Television producers can provide entertainment for any demographic they choose, but in doing so they must adhere to an unwritten contract of responsibility meaning they can’t unfairly seduce viewers. The existence of television standards committees and watchdogs are for this very reason. In a recent interview Vince Russo mentions the actions of spin doctors (hired by professional wrestling companies) who concoct wild justifications for angles and marketing that are clearly aimed inappropriately at children. Children who don’t know any better. And there is an ongoing series of instances that slip through the filter and into the minds of children, because the WWE is adamant in their production of segments featuring live sex, necrophilia, penis size, male strippers, rape and dead babies, and yet, on the same card they have live cartoons of pirates, boogeymen, midgets, superheroes, Indians, and gardeners. Further still, Shopzone offers a variety of merchandise ranging from preloved Diva panties, to action figures, children sized replica belts, inflatable urns and teddy bears. Surely with such a vast market, neither party is being fully and properly catered for.
Could it be that the WWE and other mainstream promotions to-be, are operating on two levels, a lower, basic and innocent intellectual level to interest children, and a separate higher intellectually but lower brow level for adults. The unfortunate part is that the children, lured by the cartoonesque side of wrestling, have no way of being shielded from the adult entertainment not truly intended for them. Could this hazardous marketing misfiring be a byproduct of the pursuit of pleasing everyone and in turn engaging none suitably.
Unfortunately, the liberal doses of risqué entertainment are most probably deliberately intended. A company that has had decades to refine its product wouldn’t have demographic botches, everything that goes to broadcast is founded on strong and proven logic. In some ways, targeting of clearly inappropriate material towards kids is exploitation. In another sense it is still exploitation but smart exploitative marketing as well. The WWE has identified what it needs to do in the new millennium, reinstate the solidarity of the fanbase to a late eighties level after the disruptive Monday night Wars slump. And it is using the two levels of taste to do this. First of all, the lighter elements, gimmicks and babyfaces draw in fresh faced children while they are beginning to develop their own preferences in television. Secondly, the smutty sexual content not only services fans created through the Attitude era but also make the average male viewer stop on the channel to see more. However, the truly clever part is the in between, the gap linking the two, during this transitional period the company is following a similar transition in its audience from child to teenager, offering juvenile laughs and similarly juvenile sexual scenes. Thus creating a progressive road of content and taste for the viewers to grow up along, hopefully staying true and continuing to watch throughout.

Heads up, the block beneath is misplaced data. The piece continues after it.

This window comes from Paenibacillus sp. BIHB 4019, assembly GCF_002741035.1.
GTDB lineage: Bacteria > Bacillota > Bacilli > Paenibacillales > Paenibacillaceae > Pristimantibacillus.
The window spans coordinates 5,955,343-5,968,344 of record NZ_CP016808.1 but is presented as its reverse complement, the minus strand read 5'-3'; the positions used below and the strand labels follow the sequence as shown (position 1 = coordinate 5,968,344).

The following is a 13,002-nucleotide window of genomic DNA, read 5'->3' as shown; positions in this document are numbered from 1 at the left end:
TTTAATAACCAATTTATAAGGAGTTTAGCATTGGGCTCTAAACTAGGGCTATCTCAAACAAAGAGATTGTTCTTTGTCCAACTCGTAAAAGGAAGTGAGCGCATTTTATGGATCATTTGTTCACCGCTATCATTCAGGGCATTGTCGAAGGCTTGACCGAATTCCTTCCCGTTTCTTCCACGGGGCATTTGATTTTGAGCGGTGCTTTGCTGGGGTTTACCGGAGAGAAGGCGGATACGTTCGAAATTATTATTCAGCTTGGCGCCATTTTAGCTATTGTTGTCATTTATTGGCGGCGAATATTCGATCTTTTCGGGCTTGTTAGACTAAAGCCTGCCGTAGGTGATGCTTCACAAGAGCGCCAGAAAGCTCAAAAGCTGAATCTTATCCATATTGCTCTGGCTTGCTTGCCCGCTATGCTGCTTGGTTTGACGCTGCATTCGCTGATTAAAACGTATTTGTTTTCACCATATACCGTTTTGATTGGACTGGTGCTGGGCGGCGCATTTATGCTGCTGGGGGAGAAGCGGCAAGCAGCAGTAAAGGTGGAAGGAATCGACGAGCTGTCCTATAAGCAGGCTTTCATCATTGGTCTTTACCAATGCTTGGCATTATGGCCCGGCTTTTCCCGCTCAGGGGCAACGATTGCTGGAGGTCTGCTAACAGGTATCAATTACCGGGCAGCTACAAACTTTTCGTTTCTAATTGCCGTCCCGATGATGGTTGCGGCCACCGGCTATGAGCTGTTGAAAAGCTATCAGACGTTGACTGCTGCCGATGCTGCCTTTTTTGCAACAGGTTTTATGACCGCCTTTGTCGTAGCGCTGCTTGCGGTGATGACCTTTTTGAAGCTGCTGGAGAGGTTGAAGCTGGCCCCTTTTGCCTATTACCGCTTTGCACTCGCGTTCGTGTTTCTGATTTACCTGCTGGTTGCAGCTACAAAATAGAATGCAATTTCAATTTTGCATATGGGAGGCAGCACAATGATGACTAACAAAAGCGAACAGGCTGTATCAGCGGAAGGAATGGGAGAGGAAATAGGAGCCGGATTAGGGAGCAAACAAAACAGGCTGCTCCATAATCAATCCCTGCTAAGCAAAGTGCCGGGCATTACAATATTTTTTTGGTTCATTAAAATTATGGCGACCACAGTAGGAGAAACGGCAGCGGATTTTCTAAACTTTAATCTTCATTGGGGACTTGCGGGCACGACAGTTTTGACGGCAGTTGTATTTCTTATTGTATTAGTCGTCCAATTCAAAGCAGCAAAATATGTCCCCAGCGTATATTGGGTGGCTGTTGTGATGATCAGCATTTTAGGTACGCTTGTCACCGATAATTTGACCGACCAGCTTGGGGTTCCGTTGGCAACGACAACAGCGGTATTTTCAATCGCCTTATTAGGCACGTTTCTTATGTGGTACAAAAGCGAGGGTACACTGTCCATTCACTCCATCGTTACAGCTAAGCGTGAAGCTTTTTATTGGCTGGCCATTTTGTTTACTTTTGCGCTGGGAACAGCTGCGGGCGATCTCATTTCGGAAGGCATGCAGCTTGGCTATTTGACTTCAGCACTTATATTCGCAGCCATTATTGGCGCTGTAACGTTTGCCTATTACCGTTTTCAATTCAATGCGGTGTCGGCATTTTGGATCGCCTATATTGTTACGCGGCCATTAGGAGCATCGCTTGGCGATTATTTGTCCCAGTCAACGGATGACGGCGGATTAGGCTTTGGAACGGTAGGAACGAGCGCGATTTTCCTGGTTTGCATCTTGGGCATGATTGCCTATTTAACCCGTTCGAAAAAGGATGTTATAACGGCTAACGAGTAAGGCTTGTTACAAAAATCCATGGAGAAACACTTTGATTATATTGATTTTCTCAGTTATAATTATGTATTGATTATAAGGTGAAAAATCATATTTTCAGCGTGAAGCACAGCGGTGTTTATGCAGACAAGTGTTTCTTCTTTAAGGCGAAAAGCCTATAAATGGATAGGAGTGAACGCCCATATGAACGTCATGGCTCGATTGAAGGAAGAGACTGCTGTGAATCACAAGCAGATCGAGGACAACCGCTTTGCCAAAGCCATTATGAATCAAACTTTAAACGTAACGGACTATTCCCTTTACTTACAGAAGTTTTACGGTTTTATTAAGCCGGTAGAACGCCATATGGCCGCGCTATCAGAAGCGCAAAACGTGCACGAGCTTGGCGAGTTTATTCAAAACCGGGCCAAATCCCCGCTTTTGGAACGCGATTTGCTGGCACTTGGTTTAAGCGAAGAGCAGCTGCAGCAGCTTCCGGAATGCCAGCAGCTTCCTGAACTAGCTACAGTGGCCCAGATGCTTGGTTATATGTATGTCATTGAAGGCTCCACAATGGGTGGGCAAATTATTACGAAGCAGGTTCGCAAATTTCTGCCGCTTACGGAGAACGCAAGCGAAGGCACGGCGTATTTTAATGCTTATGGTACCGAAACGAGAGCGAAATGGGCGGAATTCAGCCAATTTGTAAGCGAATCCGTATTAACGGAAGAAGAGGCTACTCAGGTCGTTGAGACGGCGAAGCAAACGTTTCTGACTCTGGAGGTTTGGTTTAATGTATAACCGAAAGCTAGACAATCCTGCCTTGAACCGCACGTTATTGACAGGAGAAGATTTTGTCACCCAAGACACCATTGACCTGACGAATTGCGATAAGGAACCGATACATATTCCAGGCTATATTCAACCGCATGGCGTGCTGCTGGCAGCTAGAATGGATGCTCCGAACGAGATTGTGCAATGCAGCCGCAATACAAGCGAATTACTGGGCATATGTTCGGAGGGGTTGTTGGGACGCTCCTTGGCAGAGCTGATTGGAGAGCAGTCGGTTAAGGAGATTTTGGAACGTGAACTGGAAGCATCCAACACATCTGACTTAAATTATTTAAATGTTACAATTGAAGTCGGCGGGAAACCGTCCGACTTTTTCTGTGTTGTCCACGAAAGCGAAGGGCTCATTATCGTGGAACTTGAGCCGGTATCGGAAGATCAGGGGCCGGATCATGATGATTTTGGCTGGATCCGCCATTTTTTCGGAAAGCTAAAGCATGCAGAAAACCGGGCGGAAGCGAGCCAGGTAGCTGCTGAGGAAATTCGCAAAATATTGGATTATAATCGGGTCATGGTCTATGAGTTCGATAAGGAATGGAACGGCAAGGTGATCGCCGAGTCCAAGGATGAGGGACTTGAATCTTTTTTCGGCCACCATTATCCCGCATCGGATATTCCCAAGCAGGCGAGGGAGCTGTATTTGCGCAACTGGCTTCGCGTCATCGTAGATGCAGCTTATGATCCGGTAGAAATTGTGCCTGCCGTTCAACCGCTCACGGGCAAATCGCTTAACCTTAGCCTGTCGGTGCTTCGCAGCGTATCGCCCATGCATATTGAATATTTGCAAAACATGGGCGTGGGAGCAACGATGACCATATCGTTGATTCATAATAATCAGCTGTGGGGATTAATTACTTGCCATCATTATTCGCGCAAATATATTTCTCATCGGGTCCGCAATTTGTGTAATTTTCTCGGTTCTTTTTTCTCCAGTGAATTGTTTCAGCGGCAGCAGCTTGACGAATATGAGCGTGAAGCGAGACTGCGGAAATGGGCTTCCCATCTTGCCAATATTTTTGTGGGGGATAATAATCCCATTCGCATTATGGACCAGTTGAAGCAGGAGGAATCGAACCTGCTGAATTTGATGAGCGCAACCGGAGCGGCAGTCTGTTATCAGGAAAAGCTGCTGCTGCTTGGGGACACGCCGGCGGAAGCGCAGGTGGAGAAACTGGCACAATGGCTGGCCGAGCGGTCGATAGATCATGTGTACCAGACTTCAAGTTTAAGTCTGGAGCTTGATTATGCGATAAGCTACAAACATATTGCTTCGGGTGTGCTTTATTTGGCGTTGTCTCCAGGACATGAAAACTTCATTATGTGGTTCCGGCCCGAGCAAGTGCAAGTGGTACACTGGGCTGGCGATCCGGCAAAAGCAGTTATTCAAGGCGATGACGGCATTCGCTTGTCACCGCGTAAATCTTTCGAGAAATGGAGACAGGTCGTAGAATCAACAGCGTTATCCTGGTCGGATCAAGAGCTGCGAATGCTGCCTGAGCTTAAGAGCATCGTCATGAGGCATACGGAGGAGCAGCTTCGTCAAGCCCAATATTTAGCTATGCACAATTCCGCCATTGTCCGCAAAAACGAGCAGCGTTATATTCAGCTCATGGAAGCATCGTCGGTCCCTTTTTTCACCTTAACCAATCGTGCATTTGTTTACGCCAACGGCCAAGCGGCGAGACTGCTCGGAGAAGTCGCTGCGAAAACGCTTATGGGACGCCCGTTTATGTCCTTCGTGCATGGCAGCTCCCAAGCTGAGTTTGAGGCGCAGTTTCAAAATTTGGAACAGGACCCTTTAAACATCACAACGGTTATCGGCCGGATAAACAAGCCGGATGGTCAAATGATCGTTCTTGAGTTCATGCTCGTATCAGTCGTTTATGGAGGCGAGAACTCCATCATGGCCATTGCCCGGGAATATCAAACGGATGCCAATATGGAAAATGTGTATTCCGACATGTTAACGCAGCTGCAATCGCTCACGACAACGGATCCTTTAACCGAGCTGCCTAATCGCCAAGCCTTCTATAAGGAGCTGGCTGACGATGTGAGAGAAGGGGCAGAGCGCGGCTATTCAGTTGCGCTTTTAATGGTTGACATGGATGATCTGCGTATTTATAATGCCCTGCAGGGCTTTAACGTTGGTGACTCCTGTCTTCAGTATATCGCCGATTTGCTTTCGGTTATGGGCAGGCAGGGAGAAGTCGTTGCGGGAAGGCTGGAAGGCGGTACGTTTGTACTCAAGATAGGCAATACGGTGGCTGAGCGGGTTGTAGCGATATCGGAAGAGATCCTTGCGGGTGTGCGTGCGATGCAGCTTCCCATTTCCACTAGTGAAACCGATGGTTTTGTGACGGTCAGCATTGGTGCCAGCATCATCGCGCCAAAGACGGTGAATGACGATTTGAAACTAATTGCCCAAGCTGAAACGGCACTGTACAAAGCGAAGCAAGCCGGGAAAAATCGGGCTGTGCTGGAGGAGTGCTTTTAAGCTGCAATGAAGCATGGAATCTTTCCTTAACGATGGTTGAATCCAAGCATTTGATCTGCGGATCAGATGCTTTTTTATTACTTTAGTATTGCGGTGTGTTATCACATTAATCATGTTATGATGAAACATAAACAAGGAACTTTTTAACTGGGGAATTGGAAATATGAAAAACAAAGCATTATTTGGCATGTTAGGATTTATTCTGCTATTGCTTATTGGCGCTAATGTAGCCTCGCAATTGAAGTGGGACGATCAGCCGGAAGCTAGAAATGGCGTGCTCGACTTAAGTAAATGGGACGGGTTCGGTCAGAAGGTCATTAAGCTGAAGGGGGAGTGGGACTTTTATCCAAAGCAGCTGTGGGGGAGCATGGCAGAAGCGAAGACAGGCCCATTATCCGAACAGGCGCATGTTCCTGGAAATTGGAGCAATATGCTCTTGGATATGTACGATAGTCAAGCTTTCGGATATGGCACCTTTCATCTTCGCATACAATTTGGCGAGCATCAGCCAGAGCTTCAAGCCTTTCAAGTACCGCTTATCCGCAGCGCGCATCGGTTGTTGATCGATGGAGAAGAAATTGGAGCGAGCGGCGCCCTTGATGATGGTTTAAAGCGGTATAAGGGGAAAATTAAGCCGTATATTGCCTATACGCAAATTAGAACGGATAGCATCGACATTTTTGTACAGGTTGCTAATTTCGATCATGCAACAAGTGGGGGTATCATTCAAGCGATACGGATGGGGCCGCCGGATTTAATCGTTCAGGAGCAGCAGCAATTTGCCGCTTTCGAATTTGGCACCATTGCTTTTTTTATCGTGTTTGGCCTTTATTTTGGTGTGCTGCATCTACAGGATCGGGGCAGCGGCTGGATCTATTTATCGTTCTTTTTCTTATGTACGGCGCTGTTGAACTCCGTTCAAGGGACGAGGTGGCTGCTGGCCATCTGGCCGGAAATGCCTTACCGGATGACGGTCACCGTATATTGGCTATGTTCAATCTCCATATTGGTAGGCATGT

However, this doesn’t excuse the fact that at one stage or another the younger viewers are being exposed to concepts before they are old enough to understand and comprehend them. But regrettably, with the current approach there is no way that this can be rectified, the only hope being that children understand it is entertainment not fact. But upon wider inspection, this is hardly exclusive to wrestling, almost any program in the mainstream media treads in areas which it shouldn’t considering its audience, finding sanctuary in the theory that it is all fiction. And while the WWE and TNA (and previously WCW) does this knowingly, which is highly immoral and manipulative, they are doing nothing that another company wouldn’t or doesn’t. It is realizations such as this that expose the victimization of professional wrestling administrations, forever under the searing light of a magnifying glass by the media, universally characterized as gluttonous vampires of morality and all that is good and American. When in actuality, this is a description of the media business as a whole, from visual to print, where such characteristics are not only acceptable but admirable.
Us, unfortunately, we have still have no control regardless of how the cookie is crumbled. We can either watch, read, and listen to what we’ve been given. Or we can sit in a corner. Either way we become victims, one of loneliness, the other of manipulation. However, manipulation offers us a security, leaving ourselves in the hands of those who at least think they are doing what is best for us. The inexplicable love between pack animals and their shepherds.
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Over and Out